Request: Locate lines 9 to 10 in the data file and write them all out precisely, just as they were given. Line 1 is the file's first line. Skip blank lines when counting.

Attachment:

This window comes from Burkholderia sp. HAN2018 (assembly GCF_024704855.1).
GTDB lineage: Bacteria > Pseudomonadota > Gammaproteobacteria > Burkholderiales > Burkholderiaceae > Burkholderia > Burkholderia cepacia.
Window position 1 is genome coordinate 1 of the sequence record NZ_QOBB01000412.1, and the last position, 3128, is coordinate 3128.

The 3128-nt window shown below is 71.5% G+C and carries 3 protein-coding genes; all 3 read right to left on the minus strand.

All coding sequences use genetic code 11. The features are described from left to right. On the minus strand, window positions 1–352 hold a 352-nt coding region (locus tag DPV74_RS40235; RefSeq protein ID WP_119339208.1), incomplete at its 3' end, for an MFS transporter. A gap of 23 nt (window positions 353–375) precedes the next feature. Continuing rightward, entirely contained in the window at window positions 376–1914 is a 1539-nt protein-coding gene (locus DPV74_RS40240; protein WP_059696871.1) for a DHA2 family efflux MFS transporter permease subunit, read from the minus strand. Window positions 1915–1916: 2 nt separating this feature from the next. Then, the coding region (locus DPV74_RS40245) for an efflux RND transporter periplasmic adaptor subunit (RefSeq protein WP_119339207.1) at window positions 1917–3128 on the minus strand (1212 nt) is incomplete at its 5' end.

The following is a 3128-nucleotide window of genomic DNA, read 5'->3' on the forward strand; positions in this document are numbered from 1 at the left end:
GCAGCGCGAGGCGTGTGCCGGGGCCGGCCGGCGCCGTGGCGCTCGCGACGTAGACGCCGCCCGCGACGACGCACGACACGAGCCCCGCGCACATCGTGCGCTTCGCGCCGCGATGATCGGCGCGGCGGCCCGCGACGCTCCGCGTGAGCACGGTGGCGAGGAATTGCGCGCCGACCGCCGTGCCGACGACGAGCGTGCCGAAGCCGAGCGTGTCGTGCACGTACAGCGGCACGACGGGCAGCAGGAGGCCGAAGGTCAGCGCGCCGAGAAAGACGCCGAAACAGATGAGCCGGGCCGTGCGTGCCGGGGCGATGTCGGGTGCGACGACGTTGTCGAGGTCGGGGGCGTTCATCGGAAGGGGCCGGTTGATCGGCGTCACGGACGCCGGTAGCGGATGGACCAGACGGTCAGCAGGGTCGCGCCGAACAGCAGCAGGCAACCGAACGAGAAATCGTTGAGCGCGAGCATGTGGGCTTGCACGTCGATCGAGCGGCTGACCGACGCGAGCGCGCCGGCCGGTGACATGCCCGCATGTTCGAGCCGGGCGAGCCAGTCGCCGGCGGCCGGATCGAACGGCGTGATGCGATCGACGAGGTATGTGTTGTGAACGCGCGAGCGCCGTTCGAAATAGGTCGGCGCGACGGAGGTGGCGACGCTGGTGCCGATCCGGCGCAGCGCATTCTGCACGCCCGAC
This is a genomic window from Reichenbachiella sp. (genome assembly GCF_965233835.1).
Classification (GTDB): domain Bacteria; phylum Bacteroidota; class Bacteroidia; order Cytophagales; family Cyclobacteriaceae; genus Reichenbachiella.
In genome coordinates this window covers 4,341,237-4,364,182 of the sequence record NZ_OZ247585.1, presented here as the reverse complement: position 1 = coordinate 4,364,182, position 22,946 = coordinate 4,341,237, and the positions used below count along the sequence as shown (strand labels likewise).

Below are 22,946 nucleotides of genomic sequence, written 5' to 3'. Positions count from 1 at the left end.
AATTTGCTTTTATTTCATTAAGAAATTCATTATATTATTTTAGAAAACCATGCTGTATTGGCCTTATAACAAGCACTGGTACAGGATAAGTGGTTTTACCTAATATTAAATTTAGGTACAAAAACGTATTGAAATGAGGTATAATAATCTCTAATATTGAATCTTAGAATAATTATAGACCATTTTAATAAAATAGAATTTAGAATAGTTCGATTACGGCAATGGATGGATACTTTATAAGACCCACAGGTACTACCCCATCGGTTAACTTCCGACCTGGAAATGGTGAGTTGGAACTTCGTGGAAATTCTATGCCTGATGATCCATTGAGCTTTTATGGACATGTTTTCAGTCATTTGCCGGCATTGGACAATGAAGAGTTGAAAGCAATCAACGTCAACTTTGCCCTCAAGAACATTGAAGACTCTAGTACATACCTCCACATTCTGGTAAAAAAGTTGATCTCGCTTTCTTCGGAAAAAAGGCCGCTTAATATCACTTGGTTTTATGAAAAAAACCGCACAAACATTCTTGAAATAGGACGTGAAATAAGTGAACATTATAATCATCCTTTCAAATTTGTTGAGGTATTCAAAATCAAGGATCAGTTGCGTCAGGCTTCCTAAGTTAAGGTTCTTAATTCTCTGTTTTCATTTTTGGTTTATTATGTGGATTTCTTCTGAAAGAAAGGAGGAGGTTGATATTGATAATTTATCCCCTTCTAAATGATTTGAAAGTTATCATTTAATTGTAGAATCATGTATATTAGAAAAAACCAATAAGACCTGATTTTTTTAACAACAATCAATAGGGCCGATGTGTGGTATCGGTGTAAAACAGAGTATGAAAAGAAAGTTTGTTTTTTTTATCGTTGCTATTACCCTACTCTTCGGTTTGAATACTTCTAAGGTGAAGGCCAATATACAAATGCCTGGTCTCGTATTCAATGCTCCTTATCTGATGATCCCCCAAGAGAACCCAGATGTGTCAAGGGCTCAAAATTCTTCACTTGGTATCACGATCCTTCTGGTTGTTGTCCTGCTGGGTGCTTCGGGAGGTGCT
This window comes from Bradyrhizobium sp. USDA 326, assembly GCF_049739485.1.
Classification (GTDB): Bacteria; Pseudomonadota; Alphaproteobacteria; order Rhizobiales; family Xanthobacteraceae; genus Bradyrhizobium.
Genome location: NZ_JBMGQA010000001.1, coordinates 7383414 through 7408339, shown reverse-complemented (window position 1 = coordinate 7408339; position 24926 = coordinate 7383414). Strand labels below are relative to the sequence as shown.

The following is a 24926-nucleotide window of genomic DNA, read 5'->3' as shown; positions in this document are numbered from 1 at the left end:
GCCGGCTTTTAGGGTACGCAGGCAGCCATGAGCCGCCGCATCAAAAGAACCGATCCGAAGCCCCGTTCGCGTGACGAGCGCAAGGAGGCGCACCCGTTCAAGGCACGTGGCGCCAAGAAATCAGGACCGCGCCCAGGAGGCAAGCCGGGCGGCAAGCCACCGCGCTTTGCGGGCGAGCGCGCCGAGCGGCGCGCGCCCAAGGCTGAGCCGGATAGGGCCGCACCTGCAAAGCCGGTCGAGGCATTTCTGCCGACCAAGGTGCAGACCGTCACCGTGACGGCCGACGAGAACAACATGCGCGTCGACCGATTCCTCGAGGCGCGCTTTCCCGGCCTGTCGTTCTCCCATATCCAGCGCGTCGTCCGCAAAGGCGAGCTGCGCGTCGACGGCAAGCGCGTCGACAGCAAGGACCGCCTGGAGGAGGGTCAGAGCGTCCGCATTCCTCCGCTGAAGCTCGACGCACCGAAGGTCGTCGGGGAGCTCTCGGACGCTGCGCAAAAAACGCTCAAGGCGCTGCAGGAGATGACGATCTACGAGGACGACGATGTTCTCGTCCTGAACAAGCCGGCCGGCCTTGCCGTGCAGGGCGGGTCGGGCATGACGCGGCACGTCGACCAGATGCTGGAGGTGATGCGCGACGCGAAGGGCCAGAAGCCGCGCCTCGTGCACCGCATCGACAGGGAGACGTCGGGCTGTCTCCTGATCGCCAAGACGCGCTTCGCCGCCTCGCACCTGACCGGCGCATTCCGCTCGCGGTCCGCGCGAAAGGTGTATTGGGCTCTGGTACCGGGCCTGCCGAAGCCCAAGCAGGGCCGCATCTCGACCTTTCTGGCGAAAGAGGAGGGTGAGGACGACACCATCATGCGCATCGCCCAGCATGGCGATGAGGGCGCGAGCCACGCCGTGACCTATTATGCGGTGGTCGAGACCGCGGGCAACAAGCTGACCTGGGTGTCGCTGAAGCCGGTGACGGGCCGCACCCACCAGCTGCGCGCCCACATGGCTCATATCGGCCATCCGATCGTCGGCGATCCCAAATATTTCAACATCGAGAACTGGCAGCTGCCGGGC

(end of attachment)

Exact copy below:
Classification (GTDB): domain Bacteria; phylum Bacteroidota; class Bacteroidia; order Cytophagales; family Cyclobacteriaceae; genus Reichenbachiella.
In genome coordinates this window covers 4,341,237-4,364,182 of the sequence record NZ_OZ247585.1, presented here as the reverse complement: position 1 = coordinate 4,364,182, position 22,946 = coordinate 4,341,237, and the positions used below count along the sequence as shown (strand labels likewise).